Reflexivity is important within autoethnographic research (Pitard 2017), so I acknowledged that my own values can affect reliability. To understand and soften any prejudice or bias, I researched further on the Mukbang culture. Kim (2015) states the success of Mukbangs comes from the fact that people’s desire for food can be satisfied by viewing. Mukbang hosts interact with the people who are watching the broadcast (usually live, but sometimes through comments when video is posted).

I now understand better why Mukbang’s are successful. Mukbang’s require a relationship between the viewer and host, the “AMIA” challenge however doesn’t necessarily require that. Berger and Milkman (2012, pp.194) state in terms of online trends, “people share interesting or surprising content because it’s entertaining and reflects positively on them.” In these food fad videos, the people are professionals in terms of entertainment. When they successfully engage and invoke positive emotions, regardless of cultural or personal context, a successful form of entertainment is produced and has the potential to garner widespread attention. In my case, I’m not Korean, but I was still entertained by watching different “AMIA” videos. Watching them hopelessly try to keep quiet and fail, hence being hit with a toy hammer- or simply giving up and making loud noises because they just want to eat the food? Quality content.

Ethnographers become ‘participant observers’ (Ellis et al., 2011), so our methodology involved viewing examples of these Korean food fad videos and also attempting to recreate the “AMIA” challenge. The awkward silence and then a sudden crunch from a chip or sizzle from the hotplate created an almost cathartic experience where I was compelled to laugh. I personally found doing the challenge and watching others do it entertaining, but in different ways.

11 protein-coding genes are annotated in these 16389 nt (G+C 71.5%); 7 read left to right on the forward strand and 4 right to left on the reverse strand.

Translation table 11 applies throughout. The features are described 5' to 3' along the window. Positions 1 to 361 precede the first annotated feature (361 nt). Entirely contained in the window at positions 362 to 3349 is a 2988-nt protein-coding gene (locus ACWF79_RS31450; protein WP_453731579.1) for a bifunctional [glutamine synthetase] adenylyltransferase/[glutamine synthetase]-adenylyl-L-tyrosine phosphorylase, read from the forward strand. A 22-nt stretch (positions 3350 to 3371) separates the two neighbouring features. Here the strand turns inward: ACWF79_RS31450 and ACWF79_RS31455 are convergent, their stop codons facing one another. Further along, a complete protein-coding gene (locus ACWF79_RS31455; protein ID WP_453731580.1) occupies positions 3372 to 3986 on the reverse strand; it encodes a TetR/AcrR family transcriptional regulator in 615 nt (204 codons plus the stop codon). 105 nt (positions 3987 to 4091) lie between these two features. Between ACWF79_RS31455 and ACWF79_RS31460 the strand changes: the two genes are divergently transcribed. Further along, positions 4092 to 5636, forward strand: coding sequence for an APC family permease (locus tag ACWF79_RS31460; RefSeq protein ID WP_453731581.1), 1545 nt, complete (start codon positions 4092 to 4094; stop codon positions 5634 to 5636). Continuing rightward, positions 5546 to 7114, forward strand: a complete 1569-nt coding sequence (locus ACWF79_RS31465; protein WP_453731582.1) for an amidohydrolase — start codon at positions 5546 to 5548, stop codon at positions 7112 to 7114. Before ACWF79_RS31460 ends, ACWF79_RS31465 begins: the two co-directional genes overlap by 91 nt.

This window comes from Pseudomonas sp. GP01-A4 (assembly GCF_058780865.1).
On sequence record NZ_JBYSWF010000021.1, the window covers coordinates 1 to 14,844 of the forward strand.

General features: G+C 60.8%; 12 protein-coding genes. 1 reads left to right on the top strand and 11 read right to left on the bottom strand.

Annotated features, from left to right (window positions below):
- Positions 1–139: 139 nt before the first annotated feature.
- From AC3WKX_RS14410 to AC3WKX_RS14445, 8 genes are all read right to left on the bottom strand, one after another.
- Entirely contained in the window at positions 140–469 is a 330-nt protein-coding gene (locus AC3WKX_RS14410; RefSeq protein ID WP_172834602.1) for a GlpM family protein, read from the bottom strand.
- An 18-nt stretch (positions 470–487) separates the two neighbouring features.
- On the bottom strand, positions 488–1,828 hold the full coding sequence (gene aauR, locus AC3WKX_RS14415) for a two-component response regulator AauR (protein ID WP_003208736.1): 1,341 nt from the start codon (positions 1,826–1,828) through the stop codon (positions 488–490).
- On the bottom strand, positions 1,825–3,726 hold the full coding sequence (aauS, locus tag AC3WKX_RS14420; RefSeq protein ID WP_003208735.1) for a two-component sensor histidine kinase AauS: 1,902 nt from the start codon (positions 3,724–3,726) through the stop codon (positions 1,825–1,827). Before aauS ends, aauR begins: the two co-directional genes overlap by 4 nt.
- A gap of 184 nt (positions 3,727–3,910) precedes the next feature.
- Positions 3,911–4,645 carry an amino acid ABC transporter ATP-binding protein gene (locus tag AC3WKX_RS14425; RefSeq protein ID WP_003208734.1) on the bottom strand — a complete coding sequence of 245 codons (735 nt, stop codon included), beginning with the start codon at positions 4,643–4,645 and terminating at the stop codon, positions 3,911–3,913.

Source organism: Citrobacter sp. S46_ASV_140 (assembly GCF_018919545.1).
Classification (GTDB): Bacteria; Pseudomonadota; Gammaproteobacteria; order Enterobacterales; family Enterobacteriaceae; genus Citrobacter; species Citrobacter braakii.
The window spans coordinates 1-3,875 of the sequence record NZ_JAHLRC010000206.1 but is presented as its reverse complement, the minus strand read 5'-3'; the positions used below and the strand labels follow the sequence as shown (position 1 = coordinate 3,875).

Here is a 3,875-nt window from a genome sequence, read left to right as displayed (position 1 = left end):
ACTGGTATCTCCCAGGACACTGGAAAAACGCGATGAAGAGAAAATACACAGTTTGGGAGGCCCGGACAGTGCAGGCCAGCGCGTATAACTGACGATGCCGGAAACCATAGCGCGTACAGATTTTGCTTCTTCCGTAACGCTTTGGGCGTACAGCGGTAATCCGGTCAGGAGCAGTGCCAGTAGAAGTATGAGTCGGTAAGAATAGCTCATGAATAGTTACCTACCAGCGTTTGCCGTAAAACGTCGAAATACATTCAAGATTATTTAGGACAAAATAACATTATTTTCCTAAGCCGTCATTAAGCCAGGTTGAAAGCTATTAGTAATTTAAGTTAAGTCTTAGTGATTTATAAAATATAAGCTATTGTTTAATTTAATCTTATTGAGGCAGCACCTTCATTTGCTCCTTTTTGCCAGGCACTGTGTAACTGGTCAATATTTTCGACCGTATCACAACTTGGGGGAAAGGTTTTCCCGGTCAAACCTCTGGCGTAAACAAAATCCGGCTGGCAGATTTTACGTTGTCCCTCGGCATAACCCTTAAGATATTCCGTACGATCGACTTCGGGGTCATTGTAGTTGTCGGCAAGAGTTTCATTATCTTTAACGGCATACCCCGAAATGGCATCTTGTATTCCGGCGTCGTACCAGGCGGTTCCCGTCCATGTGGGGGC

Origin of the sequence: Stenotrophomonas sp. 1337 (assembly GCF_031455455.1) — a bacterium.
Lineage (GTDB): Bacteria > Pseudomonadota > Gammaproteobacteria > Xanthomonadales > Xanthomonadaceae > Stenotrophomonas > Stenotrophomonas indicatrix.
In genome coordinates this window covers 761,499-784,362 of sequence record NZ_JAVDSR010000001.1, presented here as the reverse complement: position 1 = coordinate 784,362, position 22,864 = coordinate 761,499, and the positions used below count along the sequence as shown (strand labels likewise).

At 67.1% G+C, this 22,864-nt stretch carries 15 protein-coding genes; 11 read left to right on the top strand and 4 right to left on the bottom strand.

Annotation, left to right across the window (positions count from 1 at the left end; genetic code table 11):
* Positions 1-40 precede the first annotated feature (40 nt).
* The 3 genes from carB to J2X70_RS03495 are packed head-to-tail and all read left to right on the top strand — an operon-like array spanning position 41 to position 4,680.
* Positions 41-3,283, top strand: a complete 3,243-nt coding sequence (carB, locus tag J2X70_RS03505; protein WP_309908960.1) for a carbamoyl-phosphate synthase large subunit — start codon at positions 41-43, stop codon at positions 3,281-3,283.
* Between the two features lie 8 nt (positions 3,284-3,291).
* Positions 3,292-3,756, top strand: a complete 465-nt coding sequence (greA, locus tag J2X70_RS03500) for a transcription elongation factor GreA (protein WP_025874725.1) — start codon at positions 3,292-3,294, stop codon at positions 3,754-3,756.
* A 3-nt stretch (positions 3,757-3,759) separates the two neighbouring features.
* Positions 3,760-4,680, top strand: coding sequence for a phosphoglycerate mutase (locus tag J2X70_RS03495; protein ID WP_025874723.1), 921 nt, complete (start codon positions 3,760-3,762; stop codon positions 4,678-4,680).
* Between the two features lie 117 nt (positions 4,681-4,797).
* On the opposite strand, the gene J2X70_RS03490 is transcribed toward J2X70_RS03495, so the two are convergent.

My first epiphany (Ellis et al., 2011) was realising through actually attempting the challenge, it’s difficult to keep the sound decimal low enough to not be punished for it. When I first watched “AMIA” videos, I thought the reactions were exaggerated by the contestants, and that it couldn’t be that difficult to eat those foods quietly. Although I now believe such reactions aren’t completely exaggerated, I still see these videos as a sort of ‘performance’.

Another epiphany was even though I enjoyed doing this with my group mates because we’re friends and they understand the struggles of this challenge, I realised that wouldn’t be enough to completely engage any random viewer. I knew I was filmed, but I was more focused on doing everything quietly, rather than entertaining the audience. I’m arguably not an entertainer, just an awkward University student. So not everyone would necessarily find it as funny as we did together.